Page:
Diabetes, fetal growth and stillbirth

Women suffering from diabetes are much more likely to suffer from stillbirths. We want to understand how high blood glucose can affect the growing baby and the placenta, so we can focus on helping women with diabetes to have safe and healthy pregnancies.
  • Authors list

    Dr Jenny Myers, Dr Susan Greenwood, Professor John Aplin, Giovanna Bernativičius, Matina Hakim

Diabetes affects 1-2% of pregnancies and is a major risk factor for many pregnancy complications. Women with diabetes are around five times more likely to have stillbirths, and three times more likely to have babies that don’t survive beyond their first few months.

Diabetes can also stop babies from growing normally – they are born either too small (fetal growth restriction (FGR)) or too large (macrosomia),  both of which dramatically increase the risk of stillbirths.

Babies who do not grow properly in the womb – whether too large or too small – are also at risk of serious health conditions later in life, such as obesity or diabetes. High blood glucose levels are associated with abnormalities in fetal growth, but the relationship between blood glucose levels at different stages of pregnancy and how this relates to the development and function of the placenta is poorly understood.

Several of our previous study participants have voiced frustration that, despite their best attempts at glucose control, their babies have not grown normally. This prompted us to set up the VELOCITY clinic, a specialist research clinic to more closely examine how babies grow during a pregnancy complicated by maternal diabetes.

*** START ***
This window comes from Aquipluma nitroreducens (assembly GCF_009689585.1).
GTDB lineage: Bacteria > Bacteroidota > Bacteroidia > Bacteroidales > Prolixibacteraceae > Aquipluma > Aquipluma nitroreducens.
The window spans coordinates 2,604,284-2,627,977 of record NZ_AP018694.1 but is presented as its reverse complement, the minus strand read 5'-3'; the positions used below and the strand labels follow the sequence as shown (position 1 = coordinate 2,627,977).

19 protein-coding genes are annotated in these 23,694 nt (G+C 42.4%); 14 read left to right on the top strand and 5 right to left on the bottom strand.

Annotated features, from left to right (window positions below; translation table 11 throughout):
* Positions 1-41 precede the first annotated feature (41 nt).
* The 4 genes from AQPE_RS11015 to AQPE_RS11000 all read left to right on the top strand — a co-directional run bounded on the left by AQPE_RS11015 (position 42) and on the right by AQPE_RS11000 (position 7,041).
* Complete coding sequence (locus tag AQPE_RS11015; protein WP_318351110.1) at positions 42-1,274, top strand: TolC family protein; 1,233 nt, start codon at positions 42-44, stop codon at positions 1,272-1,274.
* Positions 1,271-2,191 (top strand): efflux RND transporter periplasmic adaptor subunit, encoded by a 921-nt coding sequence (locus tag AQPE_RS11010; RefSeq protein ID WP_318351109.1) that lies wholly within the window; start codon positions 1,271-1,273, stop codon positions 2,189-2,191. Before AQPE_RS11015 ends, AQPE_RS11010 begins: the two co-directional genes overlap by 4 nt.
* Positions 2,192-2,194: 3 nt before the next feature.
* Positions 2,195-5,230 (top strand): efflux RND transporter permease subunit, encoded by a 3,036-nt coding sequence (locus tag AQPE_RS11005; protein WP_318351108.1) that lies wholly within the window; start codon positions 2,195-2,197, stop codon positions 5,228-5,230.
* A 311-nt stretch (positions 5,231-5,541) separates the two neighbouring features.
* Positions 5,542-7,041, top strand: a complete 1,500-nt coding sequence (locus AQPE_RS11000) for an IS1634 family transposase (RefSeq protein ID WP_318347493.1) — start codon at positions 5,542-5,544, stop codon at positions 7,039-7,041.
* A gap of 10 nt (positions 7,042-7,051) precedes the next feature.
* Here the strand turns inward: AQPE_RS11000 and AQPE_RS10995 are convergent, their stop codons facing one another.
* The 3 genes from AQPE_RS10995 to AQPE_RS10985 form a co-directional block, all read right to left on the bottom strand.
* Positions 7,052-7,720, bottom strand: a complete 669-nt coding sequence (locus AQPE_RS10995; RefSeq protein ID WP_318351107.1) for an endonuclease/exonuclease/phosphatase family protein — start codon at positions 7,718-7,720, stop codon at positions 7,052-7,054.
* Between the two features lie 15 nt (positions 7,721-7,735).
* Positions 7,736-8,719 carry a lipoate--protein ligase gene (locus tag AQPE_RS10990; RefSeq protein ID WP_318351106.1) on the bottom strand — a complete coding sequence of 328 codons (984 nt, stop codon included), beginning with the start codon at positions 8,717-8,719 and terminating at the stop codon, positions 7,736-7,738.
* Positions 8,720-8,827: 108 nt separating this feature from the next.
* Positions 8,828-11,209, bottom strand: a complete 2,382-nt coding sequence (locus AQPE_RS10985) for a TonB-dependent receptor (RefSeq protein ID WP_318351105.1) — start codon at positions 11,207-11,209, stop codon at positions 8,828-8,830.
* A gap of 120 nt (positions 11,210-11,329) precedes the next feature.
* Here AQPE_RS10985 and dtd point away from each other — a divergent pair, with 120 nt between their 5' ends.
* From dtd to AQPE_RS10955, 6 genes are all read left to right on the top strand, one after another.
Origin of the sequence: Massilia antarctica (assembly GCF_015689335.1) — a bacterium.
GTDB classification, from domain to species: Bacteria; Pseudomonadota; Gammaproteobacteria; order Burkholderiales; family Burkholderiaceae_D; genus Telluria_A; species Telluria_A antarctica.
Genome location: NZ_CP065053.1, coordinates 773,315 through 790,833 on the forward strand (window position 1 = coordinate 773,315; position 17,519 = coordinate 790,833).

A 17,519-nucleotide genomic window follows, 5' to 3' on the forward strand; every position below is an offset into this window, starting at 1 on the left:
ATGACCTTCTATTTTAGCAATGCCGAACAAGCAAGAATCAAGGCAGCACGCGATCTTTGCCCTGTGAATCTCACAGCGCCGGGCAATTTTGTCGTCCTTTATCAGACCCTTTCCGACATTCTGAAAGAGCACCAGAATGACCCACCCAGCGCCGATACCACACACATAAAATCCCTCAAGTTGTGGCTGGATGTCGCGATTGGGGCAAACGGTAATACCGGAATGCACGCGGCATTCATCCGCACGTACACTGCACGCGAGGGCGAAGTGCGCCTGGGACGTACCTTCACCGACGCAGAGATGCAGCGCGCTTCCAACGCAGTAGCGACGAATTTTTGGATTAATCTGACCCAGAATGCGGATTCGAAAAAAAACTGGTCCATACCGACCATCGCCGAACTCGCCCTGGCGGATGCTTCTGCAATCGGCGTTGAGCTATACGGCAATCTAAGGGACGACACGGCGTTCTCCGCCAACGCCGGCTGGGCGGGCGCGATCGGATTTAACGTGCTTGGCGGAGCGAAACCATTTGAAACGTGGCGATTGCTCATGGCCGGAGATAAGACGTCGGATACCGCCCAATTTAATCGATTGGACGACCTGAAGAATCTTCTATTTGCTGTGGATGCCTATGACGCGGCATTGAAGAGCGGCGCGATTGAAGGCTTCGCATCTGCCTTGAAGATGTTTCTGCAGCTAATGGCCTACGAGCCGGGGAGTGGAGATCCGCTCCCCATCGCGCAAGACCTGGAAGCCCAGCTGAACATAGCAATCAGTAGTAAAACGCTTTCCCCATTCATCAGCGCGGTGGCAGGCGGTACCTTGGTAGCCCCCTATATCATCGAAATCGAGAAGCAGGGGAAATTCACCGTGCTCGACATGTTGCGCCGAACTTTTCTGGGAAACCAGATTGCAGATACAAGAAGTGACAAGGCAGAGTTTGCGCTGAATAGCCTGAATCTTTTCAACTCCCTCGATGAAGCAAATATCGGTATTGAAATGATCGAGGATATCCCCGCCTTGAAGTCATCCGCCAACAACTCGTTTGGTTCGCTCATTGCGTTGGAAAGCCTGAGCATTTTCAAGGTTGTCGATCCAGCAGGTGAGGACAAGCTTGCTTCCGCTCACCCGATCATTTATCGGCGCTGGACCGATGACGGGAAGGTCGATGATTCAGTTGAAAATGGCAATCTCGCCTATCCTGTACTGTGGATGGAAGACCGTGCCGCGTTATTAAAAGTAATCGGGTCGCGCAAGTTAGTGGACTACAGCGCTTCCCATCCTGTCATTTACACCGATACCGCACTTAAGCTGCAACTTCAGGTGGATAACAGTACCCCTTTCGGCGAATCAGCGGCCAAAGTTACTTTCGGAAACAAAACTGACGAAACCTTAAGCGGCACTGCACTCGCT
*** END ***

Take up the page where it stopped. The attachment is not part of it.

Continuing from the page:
Fewer small blood vessels to transfer nutrition and oxygen

We have recently found that the distribution of sizes of blood vessels is different in placentas from women with diabetes compared to women without diabetes.

Our initial research shows that there are more large vessels in placentas affected by diabetes, and less of the smaller vessels – this is very important as it is the small vessels that transfer of nutrients and metabolic waste between the placenta and the baby.

Ongoing work will determine the relationship between blood glucose control in the mother and the different types of blood vessels in the placenta.

104/250 women have been recruited to date. The clinical part of the project is progressing well with continuous blood glucose monitoring data collected on all participants at 2-5 time points. 50 placentas have been collected, 28 of which have been investigated using casting and the remainder banked for future histological analysis.



Research papers

  • Dempsey, A; Johnstone, E; Chmiel, C; Marshall, G; Horn, J; Myers, J; Longitudinal placental growth factor (PlGF) in pregnancies complicated by pre-existing diabetes in the context of maternal hypertensive disease. 2017 BJOG-An international journal of obstetrics and gyaecology 124 105-105
  • Hakim, Matina; Aplin, John; Greenwood, Susan; Lowe, Tristan; Myers, Jenny; increased placental venous vessel diameters in pregestational diabetes. 2018 PLACENTA 69 E12-E13

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This study is fully funded by Tommy's and takes place in a Tommy's centre